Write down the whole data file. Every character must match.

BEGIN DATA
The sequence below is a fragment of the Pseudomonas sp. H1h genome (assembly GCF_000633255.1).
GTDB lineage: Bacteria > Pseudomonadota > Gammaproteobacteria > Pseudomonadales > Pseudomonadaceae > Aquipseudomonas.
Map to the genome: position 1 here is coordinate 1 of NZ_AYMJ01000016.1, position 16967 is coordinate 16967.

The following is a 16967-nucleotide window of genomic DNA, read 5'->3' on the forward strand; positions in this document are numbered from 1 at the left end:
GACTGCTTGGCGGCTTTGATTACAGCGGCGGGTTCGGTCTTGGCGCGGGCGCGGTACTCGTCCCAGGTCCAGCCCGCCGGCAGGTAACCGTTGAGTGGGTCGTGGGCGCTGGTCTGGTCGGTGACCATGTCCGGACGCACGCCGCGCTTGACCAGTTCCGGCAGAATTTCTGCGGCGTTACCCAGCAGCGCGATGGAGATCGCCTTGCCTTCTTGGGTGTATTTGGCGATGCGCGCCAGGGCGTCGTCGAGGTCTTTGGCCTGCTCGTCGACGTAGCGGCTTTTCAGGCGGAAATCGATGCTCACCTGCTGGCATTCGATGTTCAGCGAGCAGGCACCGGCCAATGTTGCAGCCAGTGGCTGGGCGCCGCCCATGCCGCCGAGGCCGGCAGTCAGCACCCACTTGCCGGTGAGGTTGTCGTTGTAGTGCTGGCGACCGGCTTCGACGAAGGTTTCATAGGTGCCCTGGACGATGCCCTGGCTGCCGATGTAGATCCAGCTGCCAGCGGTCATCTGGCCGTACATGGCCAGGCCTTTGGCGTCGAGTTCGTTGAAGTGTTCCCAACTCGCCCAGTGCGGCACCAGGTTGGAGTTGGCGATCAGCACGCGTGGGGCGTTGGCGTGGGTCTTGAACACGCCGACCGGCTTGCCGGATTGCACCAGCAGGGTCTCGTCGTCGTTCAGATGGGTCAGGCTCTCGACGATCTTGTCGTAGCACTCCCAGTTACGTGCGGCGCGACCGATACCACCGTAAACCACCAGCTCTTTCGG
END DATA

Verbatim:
The sequence below is a fragment of the Pseudomonas sp. H1h genome (assembly GCF_000633255.1).
GTDB lineage: Bacteria > Pseudomonadota > Gammaproteobacteria > Pseudomonadales > Pseudomonadaceae > Aquipseudomonas.
Map to the genome: position 1 here is coordinate 1 of NZ_AYMJ01000016.1, position 16967 is coordinate 16967.

The following is a 16967-nucleotide window of genomic DNA, read 5'->3' on the forward strand; positions in this document are numbered from 1 at the left end:
GACTGCTTGGCGGCTTTGATTACAGCGGCGGGTTCGGTCTTGGCGCGGGCGCGGTACTCGTCCCAGGTCCAGCCCGCCGGCAGGTAACCGTTGAGTGGGTCGTGGGCGCTGGTCTGGTCGGTGACCATGTCCGGACGCACGCCGCGCTTGACCAGTTCCGGCAGAATTTCTGCGGCGTTACCCAGCAGCGCGATGGAGATCGCCTTGCCTTCTTGGGTGTATTTGGCGATGCGCGCCAGGGCGTCGTCGAGGTCTTTGGCCTGCTCGTCGACGTAGCGGCTTTTCAGGCGGAAATCGATGCTCACCTGCTGGCATTCGATGTTCAGCGAGCAGGCACCGGCCAATGTTGCAGCCAGTGGCTGGGCGCCGCCCATGCCGCCGAGGCCGGCAGTCAGCACCCACTTGCCGGTGAGGTTGTCGTTGTAGTGCTGGCGACCGGCTTCGACGAAGGTTTCATAGGTGCCCTGGACGATGCCCTGGCTGCCGATGTAGATCCAGCTGCCAGCGGTCATCTGGCCGTACATGGCCAGGCCTTTGGCGTCGAGTTCGTTGAAGTGTTCCCAACTCGCCCAGTGCGGCACCAGGTTGGAGTTGGCGATCAGCACGCGTGGGGCGTTGGCGTGGGTCTTGAACACGCCGACCGGCTTGCCGGATTGCACCAGCAGGGTCTCGTCGTCGTTCAGATGGGTCAGGCTCTCGACGATCTTGTCGTAGCACTCCCAGTTACGTGCGGCGCGACCGATACCACCGTAAACCACCAGCTCTTTCGG